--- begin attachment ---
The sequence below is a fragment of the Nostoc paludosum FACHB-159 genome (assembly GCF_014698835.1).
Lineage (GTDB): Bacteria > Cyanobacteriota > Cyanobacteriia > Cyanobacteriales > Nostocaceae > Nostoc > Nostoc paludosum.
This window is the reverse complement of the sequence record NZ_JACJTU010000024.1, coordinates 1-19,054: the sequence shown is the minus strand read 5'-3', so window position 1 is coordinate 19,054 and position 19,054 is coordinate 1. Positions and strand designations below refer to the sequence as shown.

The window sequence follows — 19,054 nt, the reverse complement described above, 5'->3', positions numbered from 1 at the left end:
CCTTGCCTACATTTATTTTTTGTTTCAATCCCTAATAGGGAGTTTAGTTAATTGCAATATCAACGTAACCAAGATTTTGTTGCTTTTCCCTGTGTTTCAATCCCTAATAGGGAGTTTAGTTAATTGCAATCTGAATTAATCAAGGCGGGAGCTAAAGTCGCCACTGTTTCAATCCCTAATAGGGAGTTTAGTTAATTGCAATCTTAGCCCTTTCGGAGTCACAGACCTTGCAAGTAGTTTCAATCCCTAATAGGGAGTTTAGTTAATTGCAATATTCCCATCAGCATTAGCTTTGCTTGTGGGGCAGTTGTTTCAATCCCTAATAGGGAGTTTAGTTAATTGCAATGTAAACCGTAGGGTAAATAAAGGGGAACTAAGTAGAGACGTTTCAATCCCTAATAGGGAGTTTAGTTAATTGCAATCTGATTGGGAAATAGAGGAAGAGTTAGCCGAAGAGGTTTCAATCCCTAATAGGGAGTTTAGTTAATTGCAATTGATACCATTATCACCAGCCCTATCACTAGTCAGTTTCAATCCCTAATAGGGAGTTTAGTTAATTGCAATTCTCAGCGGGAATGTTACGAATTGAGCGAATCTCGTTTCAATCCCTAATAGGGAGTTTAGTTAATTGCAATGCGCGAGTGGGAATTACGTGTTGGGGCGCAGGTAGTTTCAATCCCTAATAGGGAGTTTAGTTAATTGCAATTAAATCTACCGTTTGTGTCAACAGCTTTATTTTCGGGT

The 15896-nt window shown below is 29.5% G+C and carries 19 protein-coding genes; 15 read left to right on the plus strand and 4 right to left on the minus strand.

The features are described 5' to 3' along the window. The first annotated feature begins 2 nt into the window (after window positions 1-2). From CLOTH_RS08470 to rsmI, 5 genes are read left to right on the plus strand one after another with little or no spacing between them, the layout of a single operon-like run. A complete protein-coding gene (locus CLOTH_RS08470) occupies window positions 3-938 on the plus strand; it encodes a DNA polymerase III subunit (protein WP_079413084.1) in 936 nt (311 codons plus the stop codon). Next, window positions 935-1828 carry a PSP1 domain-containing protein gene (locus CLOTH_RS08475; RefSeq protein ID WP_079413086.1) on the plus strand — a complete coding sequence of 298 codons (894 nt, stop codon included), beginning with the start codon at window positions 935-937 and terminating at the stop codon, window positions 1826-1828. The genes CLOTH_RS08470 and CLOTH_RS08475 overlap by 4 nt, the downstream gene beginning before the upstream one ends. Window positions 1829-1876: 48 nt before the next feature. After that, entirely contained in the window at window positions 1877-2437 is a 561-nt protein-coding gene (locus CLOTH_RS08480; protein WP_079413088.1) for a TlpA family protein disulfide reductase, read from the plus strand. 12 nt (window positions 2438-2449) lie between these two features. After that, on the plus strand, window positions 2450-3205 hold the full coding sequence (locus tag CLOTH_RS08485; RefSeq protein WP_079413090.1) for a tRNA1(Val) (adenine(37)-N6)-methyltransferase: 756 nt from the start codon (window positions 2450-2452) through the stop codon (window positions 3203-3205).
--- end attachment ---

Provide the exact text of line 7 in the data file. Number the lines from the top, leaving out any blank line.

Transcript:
The features are described 5' to 3' along the window. The first annotated feature begins 2 nt into the window (after window positions 1-2). From CLOTH_RS08470 to rsmI, 5 genes are read left to right on the plus strand one after another with little or no spacing between them, the layout of a single operon-like run. A complete protein-coding gene (locus CLOTH_RS08470) occupies window positions 3-938 on the plus strand; it encodes a DNA polymerase III subunit (protein WP_079413084.1) in 936 nt (311 codons plus the stop codon). Next, window positions 935-1828 carry a PSP1 domain-containing protein gene (locus CLOTH_RS08475; RefSeq protein ID WP_079413086.1) on the plus strand — a complete coding sequence of 298 codons (894 nt, stop codon included), beginning with the start codon at window positions 935-937 and terminating at the stop codon, window positions 1826-1828. The genes CLOTH_RS08470 and CLOTH_RS08475 overlap by 4 nt, the downstream gene beginning before the upstream one ends. Window positions 1829-1876: 48 nt before the next feature. After that, entirely contained in the window at window positions 1877-2437 is a 561-nt protein-coding gene (locus CLOTH_RS08480; protein WP_079413088.1) for a TlpA family protein disulfide reductase, read from the plus strand. 12 nt (window positions 2438-2449) lie between these two features. After that, on the plus strand, window positions 2450-3205 hold the full coding sequence (locus tag CLOTH_RS08485; RefSeq protein WP_079413090.1) for a tRNA1(Val) (adenine(37)-N6)-methyltransferase: 756 nt from the start codon (window positions 2450-2452) through the stop codon (window positions 3203-3205).